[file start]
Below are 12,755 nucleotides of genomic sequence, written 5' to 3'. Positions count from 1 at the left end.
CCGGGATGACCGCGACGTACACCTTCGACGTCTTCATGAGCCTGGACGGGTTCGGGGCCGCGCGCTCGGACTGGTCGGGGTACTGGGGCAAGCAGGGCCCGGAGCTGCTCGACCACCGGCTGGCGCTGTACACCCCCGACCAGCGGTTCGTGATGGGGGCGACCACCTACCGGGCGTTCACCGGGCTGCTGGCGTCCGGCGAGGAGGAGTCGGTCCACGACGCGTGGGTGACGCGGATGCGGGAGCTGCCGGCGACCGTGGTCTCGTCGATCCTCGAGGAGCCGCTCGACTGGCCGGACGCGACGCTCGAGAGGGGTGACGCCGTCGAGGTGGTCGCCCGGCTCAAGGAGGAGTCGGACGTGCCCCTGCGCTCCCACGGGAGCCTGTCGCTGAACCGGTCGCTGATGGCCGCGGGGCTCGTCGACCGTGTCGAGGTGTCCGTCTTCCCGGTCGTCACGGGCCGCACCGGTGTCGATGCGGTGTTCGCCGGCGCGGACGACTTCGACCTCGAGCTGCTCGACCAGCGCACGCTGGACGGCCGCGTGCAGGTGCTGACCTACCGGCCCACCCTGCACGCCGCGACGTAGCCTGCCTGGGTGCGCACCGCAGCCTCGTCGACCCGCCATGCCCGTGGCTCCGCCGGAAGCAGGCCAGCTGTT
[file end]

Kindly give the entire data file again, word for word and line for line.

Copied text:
Below are 12,755 nucleotides of genomic sequence, written 5' to 3'. Positions count from 1 at the left end.
CCGGGATGACCGCGACGTACACCTTCGACGTCTTCATGAGCCTGGACGGGTTCGGGGCCGCGCGCTCGGACTGGTCGGGGTACTGGGGCAAGCAGGGCCCGGAGCTGCTCGACCACCGGCTGGCGCTGTACACCCCCGACCAGCGGTTCGTGATGGGGGCGACCACCTACCGGGCGTTCACCGGGCTGCTGGCGTCCGGCGAGGAGGAGTCGGTCCACGACGCGTGGGTGACGCGGATGCGGGAGCTGCCGGCGACCGTGGTCTCGTCGATCCTCGAGGAGCCGCTCGACTGGCCGGACGCGACGCTCGAGAGGGGTGACGCCGTCGAGGTGGTCGCCCGGCTCAAGGAGGAGTCGGACGTGCCCCTGCGCTCCCACGGGAGCCTGTCGCTGAACCGGTCGCTGATGGCCGCGGGGCTCGTCGACCGTGTCGAGGTGTCCGTCTTCCCGGTCGTCACGGGCCGCACCGGTGTCGATGCGGTGTTCGCCGGCGCGGACGACTTCGACCTCGAGCTGCTCGACCAGCGCACGCTGGACGGCCGCGTGCAGGTGCTGACCTACCGGCCCACCCTGCACGCCGCGACGTAGCCTGCCTGGGTGCGCACCGCAGCCTCGTCGACCCGCCATGCCCGTGGCTCCGCCGGAAGCAGGCCAGCTGTT